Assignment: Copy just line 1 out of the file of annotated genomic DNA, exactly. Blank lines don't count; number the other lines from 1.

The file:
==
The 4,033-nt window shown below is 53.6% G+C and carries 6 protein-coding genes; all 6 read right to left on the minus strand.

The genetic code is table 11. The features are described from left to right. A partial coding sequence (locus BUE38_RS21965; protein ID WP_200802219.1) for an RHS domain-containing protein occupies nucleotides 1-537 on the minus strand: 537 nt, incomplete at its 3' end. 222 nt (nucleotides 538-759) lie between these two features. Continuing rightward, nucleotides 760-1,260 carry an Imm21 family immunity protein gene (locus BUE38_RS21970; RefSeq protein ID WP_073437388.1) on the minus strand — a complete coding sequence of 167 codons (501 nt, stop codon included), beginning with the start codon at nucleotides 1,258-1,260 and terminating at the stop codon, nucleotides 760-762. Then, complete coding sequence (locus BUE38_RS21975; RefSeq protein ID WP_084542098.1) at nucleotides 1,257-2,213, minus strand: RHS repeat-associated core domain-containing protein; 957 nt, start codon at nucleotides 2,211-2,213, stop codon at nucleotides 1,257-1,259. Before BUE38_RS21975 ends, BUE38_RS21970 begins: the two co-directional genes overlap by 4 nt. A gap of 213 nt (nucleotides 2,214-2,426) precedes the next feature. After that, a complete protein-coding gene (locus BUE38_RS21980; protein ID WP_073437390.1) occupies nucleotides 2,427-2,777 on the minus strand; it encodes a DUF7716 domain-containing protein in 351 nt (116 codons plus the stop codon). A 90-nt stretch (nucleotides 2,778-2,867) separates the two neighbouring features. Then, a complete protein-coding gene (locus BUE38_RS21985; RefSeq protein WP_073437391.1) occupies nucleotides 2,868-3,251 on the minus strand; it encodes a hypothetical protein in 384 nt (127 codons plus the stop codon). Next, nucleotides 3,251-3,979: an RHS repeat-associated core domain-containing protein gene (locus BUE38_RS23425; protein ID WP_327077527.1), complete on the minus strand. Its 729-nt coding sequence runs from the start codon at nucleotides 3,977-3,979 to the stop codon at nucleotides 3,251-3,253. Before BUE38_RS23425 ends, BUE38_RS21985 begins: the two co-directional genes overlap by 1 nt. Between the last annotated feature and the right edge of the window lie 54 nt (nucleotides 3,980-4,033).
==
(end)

The 4,033-nt window shown below is 53.6% G+C and carries 6 protein-coding genes; all 6 read right to left on the minus strand.